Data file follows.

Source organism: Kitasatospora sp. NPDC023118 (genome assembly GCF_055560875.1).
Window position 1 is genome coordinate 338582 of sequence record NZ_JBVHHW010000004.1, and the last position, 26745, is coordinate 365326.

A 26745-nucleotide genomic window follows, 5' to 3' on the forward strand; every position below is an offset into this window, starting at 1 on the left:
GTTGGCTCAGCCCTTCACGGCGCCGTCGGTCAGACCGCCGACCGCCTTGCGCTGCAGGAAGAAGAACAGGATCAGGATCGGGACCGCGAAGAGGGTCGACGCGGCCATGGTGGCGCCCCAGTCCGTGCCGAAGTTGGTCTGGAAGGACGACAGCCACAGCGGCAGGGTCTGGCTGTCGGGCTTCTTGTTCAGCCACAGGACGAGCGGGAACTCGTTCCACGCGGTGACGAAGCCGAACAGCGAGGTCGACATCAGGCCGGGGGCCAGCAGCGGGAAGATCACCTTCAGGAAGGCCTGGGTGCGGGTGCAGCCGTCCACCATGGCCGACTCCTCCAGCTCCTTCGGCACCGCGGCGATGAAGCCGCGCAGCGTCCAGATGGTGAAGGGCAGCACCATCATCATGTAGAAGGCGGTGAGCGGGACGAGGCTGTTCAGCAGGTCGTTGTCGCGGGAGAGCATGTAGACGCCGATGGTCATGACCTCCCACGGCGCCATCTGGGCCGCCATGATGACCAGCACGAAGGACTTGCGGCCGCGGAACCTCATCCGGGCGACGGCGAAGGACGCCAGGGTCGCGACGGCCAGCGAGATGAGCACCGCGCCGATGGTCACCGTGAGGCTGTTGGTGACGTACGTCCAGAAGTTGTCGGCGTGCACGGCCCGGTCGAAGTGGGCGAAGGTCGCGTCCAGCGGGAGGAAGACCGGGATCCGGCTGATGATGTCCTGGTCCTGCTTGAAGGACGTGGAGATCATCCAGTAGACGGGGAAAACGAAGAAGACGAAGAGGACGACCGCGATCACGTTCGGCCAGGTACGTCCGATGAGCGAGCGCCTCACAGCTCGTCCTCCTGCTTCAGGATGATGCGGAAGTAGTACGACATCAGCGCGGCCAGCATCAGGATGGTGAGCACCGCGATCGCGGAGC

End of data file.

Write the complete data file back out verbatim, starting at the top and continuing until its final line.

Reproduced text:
Source organism: Kitasatospora sp. NPDC023118 (genome assembly GCF_055560875.1).
Window position 1 is genome coordinate 338582 of sequence record NZ_JBVHHW010000004.1, and the last position, 26745, is coordinate 365326.

A 26745-nucleotide genomic window follows, 5' to 3' on the forward strand; every position below is an offset into this window, starting at 1 on the left:
GTTGGCTCAGCCCTTCACGGCGCCGTCGGTCAGACCGCCGACCGCCTTGCGCTGCAGGAAGAAGAACAGGATCAGGATCGGGACCGCGAAGAGGGTCGACGCGGCCATGGTGGCGCCCCAGTCCGTGCCGAAGTTGGTCTGGAAGGACGACAGCCACAGCGGCAGGGTCTGGCTGTCGGGCTTCTTGTTCAGCCACAGGACGAGCGGGAACTCGTTCCACGCGGTGACGAAGCCGAACAGCGAGGTCGACATCAGGCCGGGGGCCAGCAGCGGGAAGATCACCTTCAGGAAGGCCTGGGTGCGGGTGCAGCCGTCCACCATGGCCGACTCCTCCAGCTCCTTCGGCACCGCGGCGATGAAGCCGCGCAGCGTCCAGATGGTGAAGGGCAGCACCATCATCATGTAGAAGGCGGTGAGCGGGACGAGGCTGTTCAGCAGGTCGTTGTCGCGGGAGAGCATGTAGACGCCGATGGTCATGACCTCCCACGGCGCCATCTGGGCCGCCATGATGACCAGCACGAAGGACTTGCGGCCGCGGAACCTCATCCGGGCGACGGCGAAGGACGCCAGGGTCGCGACGGCCAGCGAGATGAGCACCGCGCCGATGGTCACCGTGAGGCTGTTGGTGACGTACGTCCAGAAGTTGTCGGCGTGCACGGCCCGGTCGAAGTGGGCGAAGGTCGCGTCCAGCGGGAGGAAGACCGGGATCCGGCTGATGATGTCCTGGTCCTGCTTGAAGGACGTGGAGATCATCCAGTAGACGGGGAAAACGAAGAAGACGAAGAGGACGACCGCGATCACGTTCGGCCAGGTACGTCCGATGAGCGAGCGCCTCACAGCTCGTCCTCCTGCTTCAGGATGATGCGGAAGTAGTACGACATCAGCGCGGCCAGCATCAGGATGGTGAGCACCGCGATCGCGGAGC